Last weekend, the minister had hinted of a possible reduction in the pump price of fuel following the tumbling prices of crude at the international market.

“This is a developing issue. We are still consulting; we are still following it closely. Of course, usually, the product prices follow the crude oil price but we are still consulting, we’ll get back to you, please, be patient,“ he had told State House correspondents last Friday.

While announcing the cut in fuel price yesterday, Sylva said: „The drop in crude oil prices has lowered the expected open market price of imported petrol below the official pump price of N145 per liter.

“Therefore, Mr President has approved that Nigerians should benefit from the reduction in the price of PMS which is a direct effect of the crash in global crude oil prices.

“In view of this situation, based on the price modulation template approved in 2015, the federal government is directing the Nigerian National Petroleum Corporation (NNPC) to reduce the ex-coastal and ex-depot prices of PMS to reflect current market realities.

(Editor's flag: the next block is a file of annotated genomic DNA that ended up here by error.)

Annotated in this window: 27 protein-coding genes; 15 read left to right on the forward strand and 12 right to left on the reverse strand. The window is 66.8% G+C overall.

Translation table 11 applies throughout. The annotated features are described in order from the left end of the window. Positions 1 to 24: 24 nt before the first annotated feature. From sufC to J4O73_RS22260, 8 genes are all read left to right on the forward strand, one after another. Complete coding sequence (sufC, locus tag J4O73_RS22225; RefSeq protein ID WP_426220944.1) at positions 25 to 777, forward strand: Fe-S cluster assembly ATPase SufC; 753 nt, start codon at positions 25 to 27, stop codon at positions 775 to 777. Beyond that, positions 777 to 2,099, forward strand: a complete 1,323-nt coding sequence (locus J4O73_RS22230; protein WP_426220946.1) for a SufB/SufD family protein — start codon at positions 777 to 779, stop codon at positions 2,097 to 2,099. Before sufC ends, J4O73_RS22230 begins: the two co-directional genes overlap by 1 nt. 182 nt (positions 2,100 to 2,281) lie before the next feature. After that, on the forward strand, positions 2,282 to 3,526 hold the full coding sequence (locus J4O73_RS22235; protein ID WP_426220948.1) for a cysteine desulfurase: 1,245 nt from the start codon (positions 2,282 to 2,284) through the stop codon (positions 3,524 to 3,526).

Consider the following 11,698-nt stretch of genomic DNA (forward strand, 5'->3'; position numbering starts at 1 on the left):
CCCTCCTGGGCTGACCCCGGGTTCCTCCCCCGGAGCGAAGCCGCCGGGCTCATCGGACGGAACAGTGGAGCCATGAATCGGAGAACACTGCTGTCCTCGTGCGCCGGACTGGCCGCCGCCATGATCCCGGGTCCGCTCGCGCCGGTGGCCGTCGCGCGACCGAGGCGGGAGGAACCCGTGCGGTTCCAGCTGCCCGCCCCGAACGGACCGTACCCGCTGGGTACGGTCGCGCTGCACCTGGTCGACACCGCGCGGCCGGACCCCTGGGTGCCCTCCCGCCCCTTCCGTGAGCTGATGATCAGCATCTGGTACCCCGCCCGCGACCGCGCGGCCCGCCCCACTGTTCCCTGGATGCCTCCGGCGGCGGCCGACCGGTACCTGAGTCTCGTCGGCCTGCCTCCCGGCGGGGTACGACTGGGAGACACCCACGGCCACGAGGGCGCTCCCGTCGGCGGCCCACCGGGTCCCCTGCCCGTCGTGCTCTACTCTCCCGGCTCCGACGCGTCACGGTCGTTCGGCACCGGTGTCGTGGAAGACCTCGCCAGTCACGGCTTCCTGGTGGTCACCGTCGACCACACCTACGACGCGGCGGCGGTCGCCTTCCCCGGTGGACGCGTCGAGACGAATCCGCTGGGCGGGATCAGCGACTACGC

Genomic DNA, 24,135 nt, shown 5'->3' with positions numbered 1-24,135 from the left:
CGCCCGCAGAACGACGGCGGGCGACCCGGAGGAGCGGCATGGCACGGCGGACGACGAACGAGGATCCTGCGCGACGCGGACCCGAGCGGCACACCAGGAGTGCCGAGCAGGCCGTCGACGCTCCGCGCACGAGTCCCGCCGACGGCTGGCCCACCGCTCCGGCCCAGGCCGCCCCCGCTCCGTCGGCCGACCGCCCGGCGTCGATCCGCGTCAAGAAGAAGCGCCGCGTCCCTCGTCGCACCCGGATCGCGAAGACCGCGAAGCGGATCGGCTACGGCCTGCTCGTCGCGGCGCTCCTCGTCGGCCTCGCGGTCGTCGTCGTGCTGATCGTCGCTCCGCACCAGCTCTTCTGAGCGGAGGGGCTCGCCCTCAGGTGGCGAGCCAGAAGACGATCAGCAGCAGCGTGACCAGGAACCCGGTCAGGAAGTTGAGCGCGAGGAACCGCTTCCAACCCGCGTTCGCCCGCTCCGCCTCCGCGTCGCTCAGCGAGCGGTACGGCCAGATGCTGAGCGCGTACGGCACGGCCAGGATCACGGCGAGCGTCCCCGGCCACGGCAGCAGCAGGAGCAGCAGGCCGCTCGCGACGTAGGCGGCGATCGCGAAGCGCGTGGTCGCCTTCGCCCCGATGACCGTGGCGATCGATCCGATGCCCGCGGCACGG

“Also, the PPPRA shall subsequently issue a monthly guide to NNPC and marketers on the appropriate pricing regime. The agency is further directed to modulate pricing in accordance with prevailing market dynamics and respond appropriately to any further oil market development.

“It is believed that this measure will have a salutary effect on the economy, provide relief to Nigerians and would provide a framework for a sustainable supply of PMS to our country. The Ministry of Petroleum Resources will continue to encourage the use of compressed natural gas to complement PMS utilization as transport fuel.“

Accordingly, the NNPC yesterday directed all its retail stations nationwide to change their retail pump price of PMS to N125 per litre.

In a statement it issued last night, the corporation said that the directive was in compliance with that of Sylva.

The corporation noted that it had reviewed its ex-coastal, ex-depot and NNPC retail pump prices accordingly.